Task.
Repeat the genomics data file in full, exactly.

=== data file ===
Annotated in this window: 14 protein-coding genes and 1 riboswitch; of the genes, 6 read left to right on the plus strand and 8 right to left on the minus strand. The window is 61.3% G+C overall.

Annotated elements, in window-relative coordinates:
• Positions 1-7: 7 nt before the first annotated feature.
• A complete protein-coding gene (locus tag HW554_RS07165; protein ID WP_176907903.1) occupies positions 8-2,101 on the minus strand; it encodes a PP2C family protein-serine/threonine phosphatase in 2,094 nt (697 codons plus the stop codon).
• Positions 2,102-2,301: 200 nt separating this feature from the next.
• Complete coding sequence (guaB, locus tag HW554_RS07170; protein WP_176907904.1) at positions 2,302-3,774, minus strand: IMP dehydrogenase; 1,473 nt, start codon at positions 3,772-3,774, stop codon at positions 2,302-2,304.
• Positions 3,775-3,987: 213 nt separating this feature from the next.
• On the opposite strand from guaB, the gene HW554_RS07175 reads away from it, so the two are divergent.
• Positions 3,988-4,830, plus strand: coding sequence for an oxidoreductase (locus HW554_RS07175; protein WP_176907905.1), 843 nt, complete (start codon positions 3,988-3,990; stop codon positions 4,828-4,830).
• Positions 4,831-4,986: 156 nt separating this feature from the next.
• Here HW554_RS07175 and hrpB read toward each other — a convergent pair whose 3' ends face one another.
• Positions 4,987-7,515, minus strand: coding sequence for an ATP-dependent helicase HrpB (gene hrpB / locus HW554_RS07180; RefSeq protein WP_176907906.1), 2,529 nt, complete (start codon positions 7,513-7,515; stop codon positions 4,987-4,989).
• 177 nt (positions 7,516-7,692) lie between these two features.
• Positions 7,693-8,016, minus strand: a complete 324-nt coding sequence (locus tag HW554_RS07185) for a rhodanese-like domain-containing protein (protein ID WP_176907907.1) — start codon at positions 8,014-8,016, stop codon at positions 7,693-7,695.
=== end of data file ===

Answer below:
Annotated in this window: 14 protein-coding genes and 1 riboswitch; of the genes, 6 read left to right on the plus strand and 8 right to left on the minus strand. The window is 61.3% G+C overall.

Annotated elements, in window-relative coordinates:
• Positions 1-7: 7 nt before the first annotated feature.
• A complete protein-coding gene (locus tag HW554_RS07165; protein ID WP_176907903.1) occupies positions 8-2,101 on the minus strand; it encodes a PP2C family protein-serine/threonine phosphatase in 2,094 nt (697 codons plus the stop codon).
• Positions 2,102-2,301: 200 nt separating this feature from the next.
• Complete coding sequence (guaB, locus tag HW554_RS07170; protein WP_176907904.1) at positions 2,302-3,774, minus strand: IMP dehydrogenase; 1,473 nt, start codon at positions 3,772-3,774, stop codon at positions 2,302-2,304.
• Positions 3,775-3,987: 213 nt separating this feature from the next.
• On the opposite strand from guaB, the gene HW554_RS07175 reads away from it, so the two are divergent.
• Positions 3,988-4,830, plus strand: coding sequence for an oxidoreductase (locus HW554_RS07175; protein WP_176907905.1), 843 nt, complete (start codon positions 3,988-3,990; stop codon positions 4,828-4,830).
• Positions 4,831-4,986: 156 nt separating this feature from the next.
• Here HW554_RS07175 and hrpB read toward each other — a convergent pair whose 3' ends face one another.
• Positions 4,987-7,515, minus strand: coding sequence for an ATP-dependent helicase HrpB (gene hrpB / locus HW554_RS07180; RefSeq protein WP_176907906.1), 2,529 nt, complete (start codon positions 7,513-7,515; stop codon positions 4,987-4,989).
• 177 nt (positions 7,516-7,692) lie between these two features.
• Positions 7,693-8,016, minus strand: a complete 324-nt coding sequence (locus tag HW554_RS07185) for a rhodanese-like domain-containing protein (protein ID WP_176907907.1) — start codon at positions 8,014-8,016, stop codon at positions 7,693-7,695.